Notes: Abstract Much debate has surrounded the notion that outbreaks of the crown-of-thorns starfish (Acanthaster planci) have occurred in the geological past and hence are natural phenomena. As this debate has recently been renewed, we have reassessed statistically data presented by Frankel (1977, 1978) as evidence for the occurrence of past outbreaks. This was done using Frankel's data as well as those from extensive starfish surveys conducted prior to the commencement of his research. Our analysis of these data indicates that the occurrence of A. planci remains in recent sediments is independent of whether or not the reef from which the sample was collected had experienced a recent outbreak. Based on this premise, it is not possible to infer from Frankel's data the occurrence of past outbreaks from similar material in much older sediments. Thus while the data presented by Frankel (1977, 1978) may show that A. planci has existed within the Great Barrier Reef for at least several thousand years it does not demonstrate that outbreaks of this starfish have occurred in the geological past.
    Type of Medium: Electronic Resource
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  • 4
    ISSN: 1432-0975
    Source: Springer Online Journal Archives 1860-2000
    Topics: Biology , Geosciences
    Notes: Abstract A large survey program was conducted during 1985/1986 to determine the extent of activity of the crown-of-thorns starfish, Acanthaster planci, and its broad effects on the coral communities of the Great Barrier Reef (GBR). The perimeters of 228 reefs (about 9% of reefs in the GBR system) were surveyed within 1 year using rapid survey, manta tow techniques. These reefs encompassed the broad latitudinal and longitudinal gradients within the GBR. Approximately 27% (62 reefs) of the reefs surveyed had recently experienced (18%), or were experiencing (9%), an outbreak of the crown-of-thorns starfish. These outbreaks were mainly confined to reefs in the central third of the GBR (between Lizard Island and Townsville) and had affected, to varying degrees, approximately 65% of the reefs surveyed within this region. A greater proportion of mid-shelf reefs had experienced outbreaks than outer-shelf reefs, although this difference was not statistically significant. Of the small number of inner-shelf reefs surveyed, none had been recently affected by an outbreak. Large active outbreaks of starfish were reported on many of the reefs located off Townsville while much smaller outbreaks were found on several reefs at the southern end of the GBR, in the Swain Reef complex. Almost 86% of reefs currently experiencing an outbreak had moderate to high coral mortality over at least a third of their perimeters. Only 10% of reefs with active outbreaks had high coral mortality over most of their windward and leeward margins. A similar proportion of reefs had low to moderate coral mortality over less than a third of their perimeters.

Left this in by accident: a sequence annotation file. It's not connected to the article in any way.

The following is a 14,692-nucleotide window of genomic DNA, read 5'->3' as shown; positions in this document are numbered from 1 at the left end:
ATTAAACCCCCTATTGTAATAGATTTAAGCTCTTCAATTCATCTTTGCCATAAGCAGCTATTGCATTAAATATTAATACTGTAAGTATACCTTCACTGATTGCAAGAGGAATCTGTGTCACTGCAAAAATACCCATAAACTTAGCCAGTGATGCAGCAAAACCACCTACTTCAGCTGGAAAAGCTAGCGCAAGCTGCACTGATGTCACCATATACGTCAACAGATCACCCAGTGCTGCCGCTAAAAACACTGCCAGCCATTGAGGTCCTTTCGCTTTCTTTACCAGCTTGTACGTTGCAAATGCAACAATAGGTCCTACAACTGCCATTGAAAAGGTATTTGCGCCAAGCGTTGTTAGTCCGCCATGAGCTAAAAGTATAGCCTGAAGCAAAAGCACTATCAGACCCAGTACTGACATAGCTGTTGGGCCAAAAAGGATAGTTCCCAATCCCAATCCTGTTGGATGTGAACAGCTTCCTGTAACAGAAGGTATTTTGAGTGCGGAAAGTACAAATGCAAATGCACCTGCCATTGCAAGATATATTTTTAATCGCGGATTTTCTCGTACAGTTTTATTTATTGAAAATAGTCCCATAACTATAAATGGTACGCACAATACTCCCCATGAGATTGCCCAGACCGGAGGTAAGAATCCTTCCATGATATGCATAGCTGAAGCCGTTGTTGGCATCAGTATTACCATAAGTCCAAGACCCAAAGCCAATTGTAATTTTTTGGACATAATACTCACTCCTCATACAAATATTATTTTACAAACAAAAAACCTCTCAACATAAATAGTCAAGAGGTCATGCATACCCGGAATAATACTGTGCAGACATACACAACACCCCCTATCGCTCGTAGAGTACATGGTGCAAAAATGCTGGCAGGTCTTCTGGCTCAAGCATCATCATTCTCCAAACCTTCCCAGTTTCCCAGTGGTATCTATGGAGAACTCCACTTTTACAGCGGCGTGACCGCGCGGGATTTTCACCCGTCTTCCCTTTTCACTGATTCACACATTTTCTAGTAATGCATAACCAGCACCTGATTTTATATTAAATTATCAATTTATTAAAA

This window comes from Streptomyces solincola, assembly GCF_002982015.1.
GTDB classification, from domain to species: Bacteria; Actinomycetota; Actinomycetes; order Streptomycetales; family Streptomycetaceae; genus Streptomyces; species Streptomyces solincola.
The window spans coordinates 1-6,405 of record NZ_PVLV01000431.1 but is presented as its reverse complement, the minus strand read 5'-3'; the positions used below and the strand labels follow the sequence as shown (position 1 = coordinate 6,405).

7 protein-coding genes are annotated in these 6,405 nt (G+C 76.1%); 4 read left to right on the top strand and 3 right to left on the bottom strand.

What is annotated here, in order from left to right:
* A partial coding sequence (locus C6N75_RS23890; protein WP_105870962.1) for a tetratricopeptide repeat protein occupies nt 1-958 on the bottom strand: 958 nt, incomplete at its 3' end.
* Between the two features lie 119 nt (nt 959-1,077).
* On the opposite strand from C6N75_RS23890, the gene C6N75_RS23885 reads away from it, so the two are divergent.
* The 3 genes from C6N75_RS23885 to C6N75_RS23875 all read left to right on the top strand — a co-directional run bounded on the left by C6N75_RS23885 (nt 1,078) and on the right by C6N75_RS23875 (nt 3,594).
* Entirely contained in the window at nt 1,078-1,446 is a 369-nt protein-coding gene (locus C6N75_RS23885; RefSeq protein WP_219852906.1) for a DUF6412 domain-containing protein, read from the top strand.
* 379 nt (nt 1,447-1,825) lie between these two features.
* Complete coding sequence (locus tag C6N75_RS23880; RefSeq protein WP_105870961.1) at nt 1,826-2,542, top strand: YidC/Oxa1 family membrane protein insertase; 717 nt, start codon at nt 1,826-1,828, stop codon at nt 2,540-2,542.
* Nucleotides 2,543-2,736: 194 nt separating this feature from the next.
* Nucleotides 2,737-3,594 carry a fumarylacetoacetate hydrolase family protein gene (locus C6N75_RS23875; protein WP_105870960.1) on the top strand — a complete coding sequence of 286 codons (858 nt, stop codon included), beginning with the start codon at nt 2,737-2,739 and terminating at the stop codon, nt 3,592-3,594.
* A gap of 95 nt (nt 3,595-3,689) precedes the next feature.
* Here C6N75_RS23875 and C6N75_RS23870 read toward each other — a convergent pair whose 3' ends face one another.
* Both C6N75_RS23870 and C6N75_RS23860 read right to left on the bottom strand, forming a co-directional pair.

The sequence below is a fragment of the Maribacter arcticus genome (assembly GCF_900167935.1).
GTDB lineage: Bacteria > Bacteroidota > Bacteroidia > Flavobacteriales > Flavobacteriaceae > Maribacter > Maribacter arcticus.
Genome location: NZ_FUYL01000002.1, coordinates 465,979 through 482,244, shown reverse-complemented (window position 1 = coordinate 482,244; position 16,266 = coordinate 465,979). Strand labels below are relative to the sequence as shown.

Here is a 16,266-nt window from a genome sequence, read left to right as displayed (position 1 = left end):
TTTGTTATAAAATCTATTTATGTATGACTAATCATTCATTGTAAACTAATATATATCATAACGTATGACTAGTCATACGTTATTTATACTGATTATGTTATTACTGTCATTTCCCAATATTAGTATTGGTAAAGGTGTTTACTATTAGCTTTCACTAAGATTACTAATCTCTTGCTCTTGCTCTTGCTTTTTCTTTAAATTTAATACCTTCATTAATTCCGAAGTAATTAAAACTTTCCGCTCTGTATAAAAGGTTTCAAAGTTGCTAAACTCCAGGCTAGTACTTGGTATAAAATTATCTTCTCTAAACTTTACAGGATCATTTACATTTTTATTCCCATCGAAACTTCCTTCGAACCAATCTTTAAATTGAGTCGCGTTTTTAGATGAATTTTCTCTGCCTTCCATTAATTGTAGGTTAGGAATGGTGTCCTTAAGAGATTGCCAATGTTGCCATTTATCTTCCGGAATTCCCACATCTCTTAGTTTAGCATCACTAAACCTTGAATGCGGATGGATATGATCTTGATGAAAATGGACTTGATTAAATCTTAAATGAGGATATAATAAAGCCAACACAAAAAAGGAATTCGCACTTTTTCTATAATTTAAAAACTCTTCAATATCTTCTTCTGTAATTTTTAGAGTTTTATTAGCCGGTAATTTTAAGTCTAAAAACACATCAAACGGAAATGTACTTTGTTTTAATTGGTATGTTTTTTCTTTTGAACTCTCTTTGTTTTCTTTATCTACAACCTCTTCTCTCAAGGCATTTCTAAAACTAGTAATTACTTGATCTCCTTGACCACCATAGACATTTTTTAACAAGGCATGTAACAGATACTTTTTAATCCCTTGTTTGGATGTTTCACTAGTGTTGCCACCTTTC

Type of Medium: Electronic Resource
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  • 5
    ISSN: 1432-0975
    Source: Springer Online Journal Archives 1860-2000
    Topics: Biology , Geosciences